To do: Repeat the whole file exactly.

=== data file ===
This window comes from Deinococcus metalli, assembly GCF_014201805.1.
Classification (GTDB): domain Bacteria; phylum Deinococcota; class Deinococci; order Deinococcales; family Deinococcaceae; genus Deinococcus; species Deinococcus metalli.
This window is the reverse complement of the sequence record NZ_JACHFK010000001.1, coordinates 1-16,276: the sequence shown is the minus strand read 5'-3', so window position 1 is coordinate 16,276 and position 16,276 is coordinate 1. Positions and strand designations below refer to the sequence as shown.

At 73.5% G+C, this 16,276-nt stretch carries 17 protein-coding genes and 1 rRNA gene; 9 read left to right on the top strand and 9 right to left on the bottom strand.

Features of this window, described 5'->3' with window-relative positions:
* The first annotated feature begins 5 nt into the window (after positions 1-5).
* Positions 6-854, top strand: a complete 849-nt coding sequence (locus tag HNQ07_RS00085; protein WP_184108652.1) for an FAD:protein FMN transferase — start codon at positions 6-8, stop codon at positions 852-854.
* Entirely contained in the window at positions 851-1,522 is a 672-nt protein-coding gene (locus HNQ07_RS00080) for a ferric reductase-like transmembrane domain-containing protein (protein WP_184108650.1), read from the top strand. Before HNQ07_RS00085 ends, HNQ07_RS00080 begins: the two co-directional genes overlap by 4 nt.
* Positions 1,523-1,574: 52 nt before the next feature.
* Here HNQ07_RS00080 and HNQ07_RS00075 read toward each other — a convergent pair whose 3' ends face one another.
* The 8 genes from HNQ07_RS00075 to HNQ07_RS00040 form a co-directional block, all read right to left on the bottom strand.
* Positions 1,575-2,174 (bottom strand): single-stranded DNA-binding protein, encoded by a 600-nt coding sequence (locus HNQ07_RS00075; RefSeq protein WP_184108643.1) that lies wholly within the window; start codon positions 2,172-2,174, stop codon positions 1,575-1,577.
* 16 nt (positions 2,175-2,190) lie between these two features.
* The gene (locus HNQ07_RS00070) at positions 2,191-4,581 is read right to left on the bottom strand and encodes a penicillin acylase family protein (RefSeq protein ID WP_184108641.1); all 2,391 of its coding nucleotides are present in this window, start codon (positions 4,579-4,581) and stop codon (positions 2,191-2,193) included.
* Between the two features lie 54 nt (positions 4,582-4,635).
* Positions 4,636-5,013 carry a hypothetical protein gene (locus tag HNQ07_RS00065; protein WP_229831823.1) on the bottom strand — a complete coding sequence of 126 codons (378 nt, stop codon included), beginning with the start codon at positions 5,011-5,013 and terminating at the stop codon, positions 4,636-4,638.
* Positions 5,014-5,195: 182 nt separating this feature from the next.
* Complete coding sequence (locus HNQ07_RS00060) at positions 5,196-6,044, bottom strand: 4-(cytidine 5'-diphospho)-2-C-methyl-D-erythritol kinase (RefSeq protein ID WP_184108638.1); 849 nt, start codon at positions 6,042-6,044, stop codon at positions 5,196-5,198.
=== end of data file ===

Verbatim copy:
This window comes from Deinococcus metalli, assembly GCF_014201805.1.
Classification (GTDB): domain Bacteria; phylum Deinococcota; class Deinococci; order Deinococcales; family Deinococcaceae; genus Deinococcus; species Deinococcus metalli.
This window is the reverse complement of the sequence record NZ_JACHFK010000001.1, coordinates 1-16,276: the sequence shown is the minus strand read 5'-3', so window position 1 is coordinate 16,276 and position 16,276 is coordinate 1. Positions and strand designations below refer to the sequence as shown.

At 73.5% G+C, this 16,276-nt stretch carries 17 protein-coding genes and 1 rRNA gene; 9 read left to right on the top strand and 9 right to left on the bottom strand.

Features of this window, described 5'->3' with window-relative positions:
* The first annotated feature begins 5 nt into the window (after positions 1-5).
* Positions 6-854, top strand: a complete 849-nt coding sequence (locus tag HNQ07_RS00085; protein WP_184108652.1) for an FAD:protein FMN transferase — start codon at positions 6-8, stop codon at positions 852-854.
* Entirely contained in the window at positions 851-1,522 is a 672-nt protein-coding gene (locus HNQ07_RS00080) for a ferric reductase-like transmembrane domain-containing protein (protein WP_184108650.1), read from the top strand. Before HNQ07_RS00085 ends, HNQ07_RS00080 begins: the two co-directional genes overlap by 4 nt.
* Positions 1,523-1,574: 52 nt before the next feature.
* Here HNQ07_RS00080 and HNQ07_RS00075 read toward each other — a convergent pair whose 3' ends face one another.
* The 8 genes from HNQ07_RS00075 to HNQ07_RS00040 form a co-directional block, all read right to left on the bottom strand.
* Positions 1,575-2,174 (bottom strand): single-stranded DNA-binding protein, encoded by a 600-nt coding sequence (locus HNQ07_RS00075; RefSeq protein WP_184108643.1) that lies wholly within the window; start codon positions 2,172-2,174, stop codon positions 1,575-1,577.
* 16 nt (positions 2,175-2,190) lie between these two features.
* The gene (locus HNQ07_RS00070) at positions 2,191-4,581 is read right to left on the bottom strand and encodes a penicillin acylase family protein (RefSeq protein ID WP_184108641.1); all 2,391 of its coding nucleotides are present in this window, start codon (positions 4,579-4,581) and stop codon (positions 2,191-2,193) included.
* Between the two features lie 54 nt (positions 4,582-4,635).
* Positions 4,636-5,013 carry a hypothetical protein gene (locus tag HNQ07_RS00065; protein WP_229831823.1) on the bottom strand — a complete coding sequence of 126 codons (378 nt, stop codon included), beginning with the start codon at positions 5,011-5,013 and terminating at the stop codon, positions 4,636-4,638.
* Positions 5,014-5,195: 182 nt separating this feature from the next.
* Complete coding sequence (locus HNQ07_RS00060) at positions 5,196-6,044, bottom strand: 4-(cytidine 5'-diphospho)-2-C-methyl-D-erythritol kinase (RefSeq protein ID WP_184108638.1); 849 nt, start codon at positions 6,042-6,044, stop codon at positions 5,196-5,198.